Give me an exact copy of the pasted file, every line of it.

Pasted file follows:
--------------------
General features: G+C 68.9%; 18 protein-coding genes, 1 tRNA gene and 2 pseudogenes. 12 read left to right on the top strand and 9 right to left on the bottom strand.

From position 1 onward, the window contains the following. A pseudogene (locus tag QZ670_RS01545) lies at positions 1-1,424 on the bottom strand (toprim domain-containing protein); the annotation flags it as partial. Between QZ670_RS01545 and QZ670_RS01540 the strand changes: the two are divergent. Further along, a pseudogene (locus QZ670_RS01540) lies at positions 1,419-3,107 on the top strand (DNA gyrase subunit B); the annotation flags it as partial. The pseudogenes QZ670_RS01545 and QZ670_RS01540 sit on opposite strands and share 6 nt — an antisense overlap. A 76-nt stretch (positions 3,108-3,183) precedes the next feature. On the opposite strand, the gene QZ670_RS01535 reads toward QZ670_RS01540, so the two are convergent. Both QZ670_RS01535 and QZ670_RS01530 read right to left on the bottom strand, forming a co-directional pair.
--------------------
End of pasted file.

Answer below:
General features: G+C 68.9%; 18 protein-coding genes, 1 tRNA gene and 2 pseudogenes. 12 read left to right on the top strand and 9 right to left on the bottom strand.

From position 1 onward, the window contains the following. A pseudogene (locus tag QZ670_RS01545) lies at positions 1-1,424 on the bottom strand (toprim domain-containing protein); the annotation flags it as partial. Between QZ670_RS01545 and QZ670_RS01540 the strand changes: the two are divergent. Further along, a pseudogene (locus QZ670_RS01540) lies at positions 1,419-3,107 on the top strand (DNA gyrase subunit B); the annotation flags it as partial. The pseudogenes QZ670_RS01545 and QZ670_RS01540 sit on opposite strands and share 6 nt — an antisense overlap. A 76-nt stretch (positions 3,108-3,183) precedes the next feature. On the opposite strand, the gene QZ670_RS01535 reads toward QZ670_RS01540, so the two are convergent. Both QZ670_RS01535 and QZ670_RS01530 read right to left on the bottom strand, forming a co-directional pair.